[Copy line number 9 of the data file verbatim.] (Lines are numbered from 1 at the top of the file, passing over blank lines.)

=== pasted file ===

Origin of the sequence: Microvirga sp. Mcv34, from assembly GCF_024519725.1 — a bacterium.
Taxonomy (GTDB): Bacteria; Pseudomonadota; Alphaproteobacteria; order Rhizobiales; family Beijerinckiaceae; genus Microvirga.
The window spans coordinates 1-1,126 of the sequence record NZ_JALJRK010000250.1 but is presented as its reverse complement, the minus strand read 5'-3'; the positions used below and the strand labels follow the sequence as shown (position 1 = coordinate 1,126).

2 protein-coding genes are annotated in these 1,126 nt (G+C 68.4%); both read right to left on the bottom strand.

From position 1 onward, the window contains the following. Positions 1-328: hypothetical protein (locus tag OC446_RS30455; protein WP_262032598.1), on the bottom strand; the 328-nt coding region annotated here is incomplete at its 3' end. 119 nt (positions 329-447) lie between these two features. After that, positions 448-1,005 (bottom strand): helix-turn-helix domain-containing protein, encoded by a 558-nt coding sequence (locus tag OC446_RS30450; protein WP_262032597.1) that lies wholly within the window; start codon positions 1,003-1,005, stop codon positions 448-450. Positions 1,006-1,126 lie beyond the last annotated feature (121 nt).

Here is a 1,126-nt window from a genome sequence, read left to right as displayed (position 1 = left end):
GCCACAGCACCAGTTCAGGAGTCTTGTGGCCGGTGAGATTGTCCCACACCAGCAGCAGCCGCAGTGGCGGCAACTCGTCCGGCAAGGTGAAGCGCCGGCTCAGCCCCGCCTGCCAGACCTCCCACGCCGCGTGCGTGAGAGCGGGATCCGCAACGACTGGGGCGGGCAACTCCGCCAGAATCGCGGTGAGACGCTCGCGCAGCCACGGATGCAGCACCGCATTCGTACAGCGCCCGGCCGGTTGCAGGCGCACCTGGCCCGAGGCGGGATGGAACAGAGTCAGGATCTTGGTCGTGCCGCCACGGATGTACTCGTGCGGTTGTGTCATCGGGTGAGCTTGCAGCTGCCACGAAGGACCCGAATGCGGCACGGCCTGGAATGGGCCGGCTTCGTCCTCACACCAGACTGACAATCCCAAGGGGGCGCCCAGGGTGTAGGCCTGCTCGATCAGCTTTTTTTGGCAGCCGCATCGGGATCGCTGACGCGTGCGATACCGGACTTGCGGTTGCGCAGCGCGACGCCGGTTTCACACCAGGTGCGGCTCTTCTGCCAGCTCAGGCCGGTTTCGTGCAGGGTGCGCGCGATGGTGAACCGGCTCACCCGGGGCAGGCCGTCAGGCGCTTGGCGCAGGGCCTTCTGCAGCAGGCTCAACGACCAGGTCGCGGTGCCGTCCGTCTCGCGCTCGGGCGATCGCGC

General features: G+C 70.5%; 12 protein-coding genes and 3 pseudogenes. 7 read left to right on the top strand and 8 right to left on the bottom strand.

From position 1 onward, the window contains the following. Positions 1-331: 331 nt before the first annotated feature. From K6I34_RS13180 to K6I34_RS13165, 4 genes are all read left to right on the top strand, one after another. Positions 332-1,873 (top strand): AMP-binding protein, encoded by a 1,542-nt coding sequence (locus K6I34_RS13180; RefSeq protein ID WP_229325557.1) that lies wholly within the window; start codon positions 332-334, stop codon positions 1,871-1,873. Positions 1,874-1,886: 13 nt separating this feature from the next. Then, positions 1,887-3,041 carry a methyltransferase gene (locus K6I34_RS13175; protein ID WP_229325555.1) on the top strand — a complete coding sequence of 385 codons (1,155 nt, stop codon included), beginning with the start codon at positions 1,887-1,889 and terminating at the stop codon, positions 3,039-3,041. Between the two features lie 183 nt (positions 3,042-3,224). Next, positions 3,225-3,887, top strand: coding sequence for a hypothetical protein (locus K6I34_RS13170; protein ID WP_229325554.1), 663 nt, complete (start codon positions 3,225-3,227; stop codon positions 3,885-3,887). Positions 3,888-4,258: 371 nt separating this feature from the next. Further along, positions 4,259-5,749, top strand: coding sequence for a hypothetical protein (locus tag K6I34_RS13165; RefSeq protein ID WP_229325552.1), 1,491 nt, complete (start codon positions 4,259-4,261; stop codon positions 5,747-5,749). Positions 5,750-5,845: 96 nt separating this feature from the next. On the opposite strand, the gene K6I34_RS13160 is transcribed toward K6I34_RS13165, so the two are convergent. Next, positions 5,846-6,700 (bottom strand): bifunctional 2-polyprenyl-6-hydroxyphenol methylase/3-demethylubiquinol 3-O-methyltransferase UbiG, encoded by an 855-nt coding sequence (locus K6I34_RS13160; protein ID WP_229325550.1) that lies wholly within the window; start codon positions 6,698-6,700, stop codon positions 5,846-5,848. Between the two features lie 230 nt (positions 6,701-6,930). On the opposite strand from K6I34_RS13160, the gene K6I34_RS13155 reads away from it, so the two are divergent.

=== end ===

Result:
From position 1 onward, the window contains the following. Positions 1-331: 331 nt before the first annotated feature. From K6I34_RS13180 to K6I34_RS13165, 4 genes are all read left to right on the top strand, one after another. Positions 332-1,873 (top strand): AMP-binding protein, encoded by a 1,542-nt coding sequence (locus K6I34_RS13180; RefSeq protein ID WP_229325557.1) that lies wholly within the window; start codon positions 332-334, stop codon positions 1,871-1,873. Positions 1,874-1,886: 13 nt separating this feature from the next. Then, positions 1,887-3,041 carry a methyltransferase gene (locus K6I34_RS13175; protein ID WP_229325555.1) on the top strand — a complete coding sequence of 385 codons (1,155 nt, stop codon included), beginning with the start codon at positions 1,887-1,889 and terminating at the stop codon, positions 3,039-3,041. Between the two features lie 183 nt (positions 3,042-3,224). Next, positions 3,225-3,887, top strand: coding sequence for a hypothetical protein (locus K6I34_RS13170; protein ID WP_229325554.1), 663 nt, complete (start codon positions 3,225-3,227; stop codon positions 3,885-3,887). Positions 3,888-4,258: 371 nt separating this feature from the next. Further along, positions 4,259-5,749, top strand: coding sequence for a hypothetical protein (locus tag K6I34_RS13165; RefSeq protein ID WP_229325552.1), 1,491 nt, complete (start codon positions 4,259-4,261; stop codon positions 5,747-5,749). Positions 5,750-5,845: 96 nt separating this feature from the next. On the opposite strand, the gene K6I34_RS13160 is transcribed toward K6I34_RS13165, so the two are convergent. Next, positions 5,846-6,700 (bottom strand): bifunctional 2-polyprenyl-6-hydroxyphenol methylase/3-demethylubiquinol 3-O-methyltransferase UbiG, encoded by an 855-nt coding sequence (locus K6I34_RS13160; protein ID WP_229325550.1) that lies wholly within the window; start codon positions 6,698-6,700, stop codon positions 5,846-5,848. Between the two features lie 230 nt (positions 6,701-6,930). On the opposite strand from K6I34_RS13160, the gene K6I34_RS13155 reads away from it, so the two are divergent.